Hunters demand a unique set of attributes from their field dressing knives. And now, legendary hunter Randy Newberg has brought his expertise to the design table.
If you look at Randy Newberg’s business card, it simply says “hunter.” But it might be time to add “knife designer” to his resume.
The result is two new knife models launched this week at the SHOT Show in Las Vegas. We were on hand to check out the new knives and chat with Newberg on the show floor.
Here’s what we learned about the forthcoming Randy Newberg DTS (Dual Tool System) and Randy Newberg EBS (Exchangeable Blade System).
Randy Newberg DTS
Newberg dreamed up the first of the two new knife designs with elk hunters in mind. Newberg explained that elk hunters need a razor-sharp tool to make exact cuts during the big job of processing an elk. But at times, elk hunters also need a tough tool to slice through tendons, hair, skin, and external glands.
Thus, the DTS was born. The DTS has two folding blades in one tool. In addition to a primary blade, Gerber designed the built-in Tendon Tool to handle tough cuts like opening thick hide, separating the atlas joint, and cutting tendons against the bone.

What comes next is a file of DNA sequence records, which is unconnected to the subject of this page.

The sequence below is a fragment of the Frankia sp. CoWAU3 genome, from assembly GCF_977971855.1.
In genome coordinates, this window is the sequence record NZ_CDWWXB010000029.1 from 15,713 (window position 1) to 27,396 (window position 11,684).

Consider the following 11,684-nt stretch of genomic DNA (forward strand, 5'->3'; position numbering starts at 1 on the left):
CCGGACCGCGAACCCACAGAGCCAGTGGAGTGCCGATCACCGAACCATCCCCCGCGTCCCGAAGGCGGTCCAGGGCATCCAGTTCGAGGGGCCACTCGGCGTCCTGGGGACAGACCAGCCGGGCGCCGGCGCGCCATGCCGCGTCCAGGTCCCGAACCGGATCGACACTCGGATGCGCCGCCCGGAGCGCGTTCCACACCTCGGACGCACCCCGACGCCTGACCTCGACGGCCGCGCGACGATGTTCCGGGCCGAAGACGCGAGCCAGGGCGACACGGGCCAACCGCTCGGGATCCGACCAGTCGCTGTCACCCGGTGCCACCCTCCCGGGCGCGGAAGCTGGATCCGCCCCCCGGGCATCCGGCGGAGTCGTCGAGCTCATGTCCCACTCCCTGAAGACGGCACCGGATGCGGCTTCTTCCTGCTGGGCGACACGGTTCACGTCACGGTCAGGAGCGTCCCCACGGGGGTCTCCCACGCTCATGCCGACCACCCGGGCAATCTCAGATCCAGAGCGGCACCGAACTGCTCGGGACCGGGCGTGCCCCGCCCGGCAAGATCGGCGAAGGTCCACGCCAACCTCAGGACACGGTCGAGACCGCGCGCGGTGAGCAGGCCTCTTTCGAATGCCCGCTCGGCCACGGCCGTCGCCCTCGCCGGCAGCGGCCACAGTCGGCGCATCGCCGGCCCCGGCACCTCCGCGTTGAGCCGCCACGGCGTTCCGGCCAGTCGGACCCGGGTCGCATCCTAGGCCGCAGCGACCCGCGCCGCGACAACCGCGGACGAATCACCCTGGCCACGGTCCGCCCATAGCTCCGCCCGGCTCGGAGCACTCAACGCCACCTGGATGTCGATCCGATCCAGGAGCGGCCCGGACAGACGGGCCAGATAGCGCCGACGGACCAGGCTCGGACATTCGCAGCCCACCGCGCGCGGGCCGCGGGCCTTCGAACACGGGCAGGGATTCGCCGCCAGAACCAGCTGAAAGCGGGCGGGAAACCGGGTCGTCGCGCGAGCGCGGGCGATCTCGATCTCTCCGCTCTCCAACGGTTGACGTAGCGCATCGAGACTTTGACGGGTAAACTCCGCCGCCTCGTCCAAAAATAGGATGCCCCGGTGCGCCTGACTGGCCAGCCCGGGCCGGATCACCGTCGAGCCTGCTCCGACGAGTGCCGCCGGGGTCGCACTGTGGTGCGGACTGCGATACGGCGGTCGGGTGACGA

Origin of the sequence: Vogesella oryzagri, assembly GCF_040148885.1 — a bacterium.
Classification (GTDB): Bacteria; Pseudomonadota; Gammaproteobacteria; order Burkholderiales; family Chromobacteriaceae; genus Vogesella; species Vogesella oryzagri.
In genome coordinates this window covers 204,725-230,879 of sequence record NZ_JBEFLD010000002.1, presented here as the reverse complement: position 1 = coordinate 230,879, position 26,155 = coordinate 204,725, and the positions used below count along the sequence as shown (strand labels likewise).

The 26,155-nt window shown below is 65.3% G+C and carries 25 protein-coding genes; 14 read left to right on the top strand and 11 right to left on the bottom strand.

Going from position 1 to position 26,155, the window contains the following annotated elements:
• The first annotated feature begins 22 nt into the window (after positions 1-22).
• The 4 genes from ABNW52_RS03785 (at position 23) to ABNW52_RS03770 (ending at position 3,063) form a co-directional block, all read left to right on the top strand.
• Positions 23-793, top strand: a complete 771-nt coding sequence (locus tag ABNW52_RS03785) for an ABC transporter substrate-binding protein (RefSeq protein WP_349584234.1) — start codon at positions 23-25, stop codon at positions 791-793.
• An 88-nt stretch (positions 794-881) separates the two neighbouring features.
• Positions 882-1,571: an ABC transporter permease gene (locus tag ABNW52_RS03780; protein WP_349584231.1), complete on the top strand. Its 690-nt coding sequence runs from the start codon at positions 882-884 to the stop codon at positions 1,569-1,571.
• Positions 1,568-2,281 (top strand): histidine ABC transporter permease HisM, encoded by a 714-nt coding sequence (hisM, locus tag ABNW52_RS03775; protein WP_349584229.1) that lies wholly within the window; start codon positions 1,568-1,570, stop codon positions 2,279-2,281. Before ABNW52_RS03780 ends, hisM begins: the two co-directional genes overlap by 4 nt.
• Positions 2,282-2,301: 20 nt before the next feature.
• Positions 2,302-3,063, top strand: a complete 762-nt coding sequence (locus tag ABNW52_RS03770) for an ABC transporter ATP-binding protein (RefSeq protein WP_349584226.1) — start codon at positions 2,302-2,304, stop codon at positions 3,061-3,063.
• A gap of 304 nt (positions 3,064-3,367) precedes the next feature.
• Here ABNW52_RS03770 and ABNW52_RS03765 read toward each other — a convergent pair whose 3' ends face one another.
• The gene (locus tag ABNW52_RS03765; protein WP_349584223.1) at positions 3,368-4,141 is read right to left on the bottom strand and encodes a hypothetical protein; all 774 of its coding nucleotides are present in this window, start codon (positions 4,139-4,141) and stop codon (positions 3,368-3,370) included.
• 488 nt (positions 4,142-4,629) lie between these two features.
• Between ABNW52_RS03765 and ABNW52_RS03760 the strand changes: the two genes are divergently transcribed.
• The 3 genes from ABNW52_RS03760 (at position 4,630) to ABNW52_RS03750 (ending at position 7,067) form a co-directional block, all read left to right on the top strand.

This saves the edge on the primary blade from dulling while field dressing big game, whether using the gutless method or the traditional open-cavity method. Fold it down and open up the primary knife for finer, more precise work.
The smaller size of the Tendon Tool lends itself to ease of use in those hard-to-reach areas, whether inside the cavity or reaching deeper tendons.
The Tendon Tool is a very hard and strong D2 steel to hold up to rugged abuse. The primary blade is 420HC steel, which is easy to resharpen even in the field.
The DTS weighs 5.8 ounces, costs $60, and hits the market on June 1.
Randy Newberg EBS Knife
The Randy Newberg EBS refines the traditional exchangeable-blade model to create a quiet, compact carry system. With three blades and a carrying case, it tips the scales at just 6 ounces.
Unlike most exchangeable-blade knives, the EBS doesn’t use disposable razors. Instead, it comes with three re-sharpenable blades. The blades are stronger than razor blades, and the setup feels more like a traditional knife in the hand.
It has three blade types: a backstrap blade, a task blade, and a breakdown blade for the various stages of field dressing. When not in use, the handle and blades nest in a Quiet Carry Box free from rattling. The system uses Gerber’s SplitSec Tech for safe, easy blade replacement.
The EBS hits the market for $60 on June 1.